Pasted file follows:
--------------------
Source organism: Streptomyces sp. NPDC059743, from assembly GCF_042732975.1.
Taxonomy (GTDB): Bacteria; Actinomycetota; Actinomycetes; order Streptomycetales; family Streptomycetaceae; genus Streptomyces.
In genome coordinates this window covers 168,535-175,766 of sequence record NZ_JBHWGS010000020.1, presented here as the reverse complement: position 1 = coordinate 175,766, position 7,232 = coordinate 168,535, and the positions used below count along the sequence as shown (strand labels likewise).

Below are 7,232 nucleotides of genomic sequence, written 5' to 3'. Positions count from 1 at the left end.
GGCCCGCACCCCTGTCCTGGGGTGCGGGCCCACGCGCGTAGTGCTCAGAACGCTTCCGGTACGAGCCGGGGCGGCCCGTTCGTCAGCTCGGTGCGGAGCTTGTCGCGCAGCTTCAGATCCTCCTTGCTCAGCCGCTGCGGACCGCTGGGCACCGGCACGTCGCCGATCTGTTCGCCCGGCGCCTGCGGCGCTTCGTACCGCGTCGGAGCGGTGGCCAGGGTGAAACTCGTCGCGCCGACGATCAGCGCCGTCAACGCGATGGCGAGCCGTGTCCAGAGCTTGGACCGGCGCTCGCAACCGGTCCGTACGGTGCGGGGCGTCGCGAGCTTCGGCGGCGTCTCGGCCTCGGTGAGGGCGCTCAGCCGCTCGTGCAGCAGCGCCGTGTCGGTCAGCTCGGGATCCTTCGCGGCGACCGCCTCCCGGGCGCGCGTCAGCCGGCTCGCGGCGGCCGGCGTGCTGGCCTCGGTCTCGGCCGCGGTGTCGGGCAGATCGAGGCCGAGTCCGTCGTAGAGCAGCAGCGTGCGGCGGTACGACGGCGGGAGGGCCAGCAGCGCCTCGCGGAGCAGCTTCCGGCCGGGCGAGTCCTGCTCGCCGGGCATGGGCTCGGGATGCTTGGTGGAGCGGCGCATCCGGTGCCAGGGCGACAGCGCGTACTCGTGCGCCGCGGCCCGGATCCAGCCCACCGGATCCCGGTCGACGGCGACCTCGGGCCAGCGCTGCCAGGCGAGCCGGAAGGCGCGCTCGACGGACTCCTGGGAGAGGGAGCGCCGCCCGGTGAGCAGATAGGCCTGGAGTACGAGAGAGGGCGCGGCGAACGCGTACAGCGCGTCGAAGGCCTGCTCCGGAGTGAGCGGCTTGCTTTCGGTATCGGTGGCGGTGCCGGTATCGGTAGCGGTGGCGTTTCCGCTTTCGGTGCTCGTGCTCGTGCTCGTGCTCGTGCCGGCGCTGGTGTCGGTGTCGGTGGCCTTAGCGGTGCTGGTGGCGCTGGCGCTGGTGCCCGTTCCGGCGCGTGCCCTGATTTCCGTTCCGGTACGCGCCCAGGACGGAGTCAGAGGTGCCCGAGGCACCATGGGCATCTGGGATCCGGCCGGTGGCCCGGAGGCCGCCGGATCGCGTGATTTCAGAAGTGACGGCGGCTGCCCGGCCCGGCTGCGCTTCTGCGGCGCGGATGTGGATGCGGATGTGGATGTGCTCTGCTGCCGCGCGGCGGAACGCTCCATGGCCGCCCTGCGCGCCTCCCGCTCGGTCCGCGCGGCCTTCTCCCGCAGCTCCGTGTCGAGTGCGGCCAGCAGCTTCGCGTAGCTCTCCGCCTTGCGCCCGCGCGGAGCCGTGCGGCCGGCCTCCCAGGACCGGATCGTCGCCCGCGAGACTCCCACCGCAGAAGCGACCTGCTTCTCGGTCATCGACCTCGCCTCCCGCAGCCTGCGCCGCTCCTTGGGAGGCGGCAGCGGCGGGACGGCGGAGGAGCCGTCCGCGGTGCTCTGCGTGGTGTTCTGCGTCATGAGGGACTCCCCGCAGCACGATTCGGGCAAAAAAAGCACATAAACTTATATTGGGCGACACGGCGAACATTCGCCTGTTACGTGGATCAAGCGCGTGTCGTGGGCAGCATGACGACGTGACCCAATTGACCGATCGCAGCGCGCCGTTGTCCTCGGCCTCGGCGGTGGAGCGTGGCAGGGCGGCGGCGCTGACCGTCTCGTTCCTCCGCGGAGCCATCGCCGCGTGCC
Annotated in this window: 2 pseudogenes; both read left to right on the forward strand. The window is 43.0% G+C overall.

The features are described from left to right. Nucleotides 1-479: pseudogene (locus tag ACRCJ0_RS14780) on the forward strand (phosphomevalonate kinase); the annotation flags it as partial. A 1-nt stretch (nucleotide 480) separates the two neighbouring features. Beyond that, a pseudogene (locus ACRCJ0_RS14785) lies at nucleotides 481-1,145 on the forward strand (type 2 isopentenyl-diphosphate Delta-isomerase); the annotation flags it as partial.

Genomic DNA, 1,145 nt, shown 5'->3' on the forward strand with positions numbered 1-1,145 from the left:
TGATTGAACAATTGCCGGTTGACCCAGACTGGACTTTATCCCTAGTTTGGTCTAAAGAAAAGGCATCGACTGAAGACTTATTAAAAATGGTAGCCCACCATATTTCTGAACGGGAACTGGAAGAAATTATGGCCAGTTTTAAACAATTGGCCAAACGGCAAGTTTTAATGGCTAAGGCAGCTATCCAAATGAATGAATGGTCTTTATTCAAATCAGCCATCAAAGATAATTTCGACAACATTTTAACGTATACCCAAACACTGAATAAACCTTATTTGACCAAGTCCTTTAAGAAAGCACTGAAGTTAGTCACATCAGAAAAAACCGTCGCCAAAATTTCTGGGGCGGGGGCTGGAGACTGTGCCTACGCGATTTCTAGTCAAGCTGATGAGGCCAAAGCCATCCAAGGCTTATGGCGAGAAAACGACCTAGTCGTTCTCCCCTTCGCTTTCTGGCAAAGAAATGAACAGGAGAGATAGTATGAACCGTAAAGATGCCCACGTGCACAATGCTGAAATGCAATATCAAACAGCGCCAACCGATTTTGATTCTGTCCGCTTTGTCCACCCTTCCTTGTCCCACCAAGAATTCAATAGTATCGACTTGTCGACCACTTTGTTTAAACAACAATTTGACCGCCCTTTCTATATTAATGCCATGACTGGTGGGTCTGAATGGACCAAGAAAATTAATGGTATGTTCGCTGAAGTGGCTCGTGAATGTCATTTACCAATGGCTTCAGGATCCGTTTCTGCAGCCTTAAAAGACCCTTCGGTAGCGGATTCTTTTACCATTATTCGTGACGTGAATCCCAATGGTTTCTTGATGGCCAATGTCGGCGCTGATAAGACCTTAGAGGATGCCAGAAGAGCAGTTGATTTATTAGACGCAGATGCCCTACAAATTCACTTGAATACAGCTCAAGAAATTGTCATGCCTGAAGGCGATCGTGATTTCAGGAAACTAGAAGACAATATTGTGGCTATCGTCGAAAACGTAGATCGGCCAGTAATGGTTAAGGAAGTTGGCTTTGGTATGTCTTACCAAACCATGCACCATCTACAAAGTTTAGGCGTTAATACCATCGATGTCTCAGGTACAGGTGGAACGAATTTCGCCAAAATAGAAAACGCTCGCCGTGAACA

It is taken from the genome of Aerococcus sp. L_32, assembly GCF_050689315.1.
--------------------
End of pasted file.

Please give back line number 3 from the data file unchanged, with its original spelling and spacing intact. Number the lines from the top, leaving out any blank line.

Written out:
In genome coordinates this window covers 168,535-175,766 of sequence record NZ_JBHWGS010000020.1, presented here as the reverse complement: position 1 = coordinate 175,766, position 7,232 = coordinate 168,535, and the positions used below count along the sequence as shown (strand labels likewise).